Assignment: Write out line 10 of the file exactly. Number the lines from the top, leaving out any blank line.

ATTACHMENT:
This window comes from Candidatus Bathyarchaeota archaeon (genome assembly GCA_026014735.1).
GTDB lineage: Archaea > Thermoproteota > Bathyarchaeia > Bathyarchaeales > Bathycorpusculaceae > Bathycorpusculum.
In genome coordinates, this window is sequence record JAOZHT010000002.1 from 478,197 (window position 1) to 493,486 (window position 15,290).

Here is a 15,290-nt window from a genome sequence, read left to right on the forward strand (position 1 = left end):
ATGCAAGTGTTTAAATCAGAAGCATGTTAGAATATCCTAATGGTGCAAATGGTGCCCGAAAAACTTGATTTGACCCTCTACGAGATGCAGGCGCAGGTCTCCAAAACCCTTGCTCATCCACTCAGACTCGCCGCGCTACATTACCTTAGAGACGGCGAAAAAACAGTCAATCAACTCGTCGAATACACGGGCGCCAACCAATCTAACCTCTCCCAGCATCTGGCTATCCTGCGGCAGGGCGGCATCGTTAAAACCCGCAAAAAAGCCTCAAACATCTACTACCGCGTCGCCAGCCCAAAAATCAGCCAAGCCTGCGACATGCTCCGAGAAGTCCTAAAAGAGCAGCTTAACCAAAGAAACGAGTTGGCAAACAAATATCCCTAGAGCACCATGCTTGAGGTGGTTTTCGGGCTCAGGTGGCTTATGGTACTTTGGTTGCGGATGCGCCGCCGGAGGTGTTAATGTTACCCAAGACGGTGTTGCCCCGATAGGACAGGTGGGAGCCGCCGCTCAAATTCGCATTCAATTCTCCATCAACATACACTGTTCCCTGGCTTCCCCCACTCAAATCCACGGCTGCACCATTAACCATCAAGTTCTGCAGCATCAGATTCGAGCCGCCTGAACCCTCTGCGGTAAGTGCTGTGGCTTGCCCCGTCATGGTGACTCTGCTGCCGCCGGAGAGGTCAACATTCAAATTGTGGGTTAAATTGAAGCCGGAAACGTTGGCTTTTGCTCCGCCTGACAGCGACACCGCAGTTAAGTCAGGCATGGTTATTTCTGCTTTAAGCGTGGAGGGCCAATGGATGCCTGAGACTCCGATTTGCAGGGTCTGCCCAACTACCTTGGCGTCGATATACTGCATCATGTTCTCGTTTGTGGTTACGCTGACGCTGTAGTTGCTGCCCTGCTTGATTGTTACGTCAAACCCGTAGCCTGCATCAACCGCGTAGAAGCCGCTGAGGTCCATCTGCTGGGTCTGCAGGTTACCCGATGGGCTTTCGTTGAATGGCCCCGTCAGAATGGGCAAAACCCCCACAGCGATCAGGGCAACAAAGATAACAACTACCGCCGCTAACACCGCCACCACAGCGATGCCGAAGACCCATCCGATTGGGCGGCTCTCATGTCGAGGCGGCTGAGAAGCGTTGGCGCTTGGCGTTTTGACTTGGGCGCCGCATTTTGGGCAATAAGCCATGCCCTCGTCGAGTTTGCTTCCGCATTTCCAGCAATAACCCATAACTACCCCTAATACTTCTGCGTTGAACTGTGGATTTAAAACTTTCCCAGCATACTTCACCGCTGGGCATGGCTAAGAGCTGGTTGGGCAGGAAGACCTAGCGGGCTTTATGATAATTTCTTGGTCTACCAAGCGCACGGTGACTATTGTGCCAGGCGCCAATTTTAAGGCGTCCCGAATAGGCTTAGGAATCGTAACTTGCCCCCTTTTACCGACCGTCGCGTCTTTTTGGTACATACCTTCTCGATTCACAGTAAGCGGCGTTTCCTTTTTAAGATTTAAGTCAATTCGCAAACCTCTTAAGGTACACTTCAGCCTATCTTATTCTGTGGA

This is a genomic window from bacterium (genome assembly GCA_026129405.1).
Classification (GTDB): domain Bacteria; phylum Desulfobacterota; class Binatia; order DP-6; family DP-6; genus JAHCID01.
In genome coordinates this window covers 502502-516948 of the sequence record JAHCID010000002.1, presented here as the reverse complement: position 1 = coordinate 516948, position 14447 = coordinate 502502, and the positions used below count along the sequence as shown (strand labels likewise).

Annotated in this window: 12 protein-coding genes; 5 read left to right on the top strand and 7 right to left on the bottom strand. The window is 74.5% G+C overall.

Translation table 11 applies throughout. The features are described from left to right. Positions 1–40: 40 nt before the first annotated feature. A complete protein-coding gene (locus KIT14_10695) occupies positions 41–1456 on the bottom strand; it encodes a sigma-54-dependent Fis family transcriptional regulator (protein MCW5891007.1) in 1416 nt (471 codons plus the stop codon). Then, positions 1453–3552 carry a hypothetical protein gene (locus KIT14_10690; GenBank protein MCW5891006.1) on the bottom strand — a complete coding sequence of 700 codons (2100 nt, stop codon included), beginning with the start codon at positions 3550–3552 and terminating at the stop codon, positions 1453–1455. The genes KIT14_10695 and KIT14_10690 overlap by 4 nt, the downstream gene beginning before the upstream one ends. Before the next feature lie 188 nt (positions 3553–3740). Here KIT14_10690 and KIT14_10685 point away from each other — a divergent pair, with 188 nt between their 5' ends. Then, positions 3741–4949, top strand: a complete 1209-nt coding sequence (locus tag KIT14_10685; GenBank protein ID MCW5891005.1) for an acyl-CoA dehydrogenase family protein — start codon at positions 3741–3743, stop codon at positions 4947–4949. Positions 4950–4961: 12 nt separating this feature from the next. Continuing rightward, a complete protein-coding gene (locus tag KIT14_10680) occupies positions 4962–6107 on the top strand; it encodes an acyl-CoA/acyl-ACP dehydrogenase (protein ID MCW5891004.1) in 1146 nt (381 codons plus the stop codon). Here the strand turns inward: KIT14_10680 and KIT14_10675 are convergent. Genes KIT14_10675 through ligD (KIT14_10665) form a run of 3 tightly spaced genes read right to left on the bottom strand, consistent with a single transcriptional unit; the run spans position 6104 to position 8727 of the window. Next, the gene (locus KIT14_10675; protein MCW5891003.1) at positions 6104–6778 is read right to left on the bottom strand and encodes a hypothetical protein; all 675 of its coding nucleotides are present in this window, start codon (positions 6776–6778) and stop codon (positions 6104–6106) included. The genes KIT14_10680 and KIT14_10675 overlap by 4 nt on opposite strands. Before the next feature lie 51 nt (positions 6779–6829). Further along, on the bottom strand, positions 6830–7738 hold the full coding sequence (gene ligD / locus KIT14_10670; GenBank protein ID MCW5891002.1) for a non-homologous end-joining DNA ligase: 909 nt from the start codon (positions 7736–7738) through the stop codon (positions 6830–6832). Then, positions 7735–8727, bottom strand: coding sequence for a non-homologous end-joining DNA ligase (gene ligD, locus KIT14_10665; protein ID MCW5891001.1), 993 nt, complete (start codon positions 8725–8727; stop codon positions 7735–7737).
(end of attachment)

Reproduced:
Translation table 11 applies throughout. The features are described from left to right. Positions 1–40: 40 nt before the first annotated feature. A complete protein-coding gene (locus KIT14_10695) occupies positions 41–1456 on the bottom strand; it encodes a sigma-54-dependent Fis family transcriptional regulator (protein MCW5891007.1) in 1416 nt (471 codons plus the stop codon). Then, positions 1453–3552 carry a hypothetical protein gene (locus KIT14_10690; GenBank protein MCW5891006.1) on the bottom strand — a complete coding sequence of 700 codons (2100 nt, stop codon included), beginning with the start codon at positions 3550–3552 and terminating at the stop codon, positions 1453–1455. The genes KIT14_10695 and KIT14_10690 overlap by 4 nt, the downstream gene beginning before the upstream one ends. Before the next feature lie 188 nt (positions 3553–3740). Here KIT14_10690 and KIT14_10685 point away from each other — a divergent pair, with 188 nt between their 5' ends. Then, positions 3741–4949, top strand: a complete 1209-nt coding sequence (locus tag KIT14_10685; GenBank protein ID MCW5891005.1) for an acyl-CoA dehydrogenase family protein — start codon at positions 3741–3743, stop codon at positions 4947–4949. Positions 4950–4961: 12 nt separating this feature from the next. Continuing rightward, a complete protein-coding gene (locus tag KIT14_10680) occupies positions 4962–6107 on the top strand; it encodes an acyl-CoA/acyl-ACP dehydrogenase (protein ID MCW5891004.1) in 1146 nt (381 codons plus the stop codon). Here the strand turns inward: KIT14_10680 and KIT14_10675 are convergent. Genes KIT14_10675 through ligD (KIT14_10665) form a run of 3 tightly spaced genes read right to left on the bottom strand, consistent with a single transcriptional unit; the run spans position 6104 to position 8727 of the window. Next, the gene (locus KIT14_10675; protein MCW5891003.1) at positions 6104–6778 is read right to left on the bottom strand and encodes a hypothetical protein; all 675 of its coding nucleotides are present in this window, start codon (positions 6776–6778) and stop codon (positions 6104–6106) included. The genes KIT14_10680 and KIT14_10675 overlap by 4 nt on opposite strands. Before the next feature lie 51 nt (positions 6779–6829). Further along, on the bottom strand, positions 6830–7738 hold the full coding sequence (gene ligD / locus KIT14_10670; GenBank protein ID MCW5891002.1) for a non-homologous end-joining DNA ligase: 909 nt from the start codon (positions 7736–7738) through the stop codon (positions 6830–6832). Then, positions 7735–8727, bottom strand: coding sequence for a non-homologous end-joining DNA ligase (gene ligD, locus KIT14_10665; protein ID MCW5891001.1), 993 nt, complete (start codon positions 8725–8727; stop codon positions 7735–7737).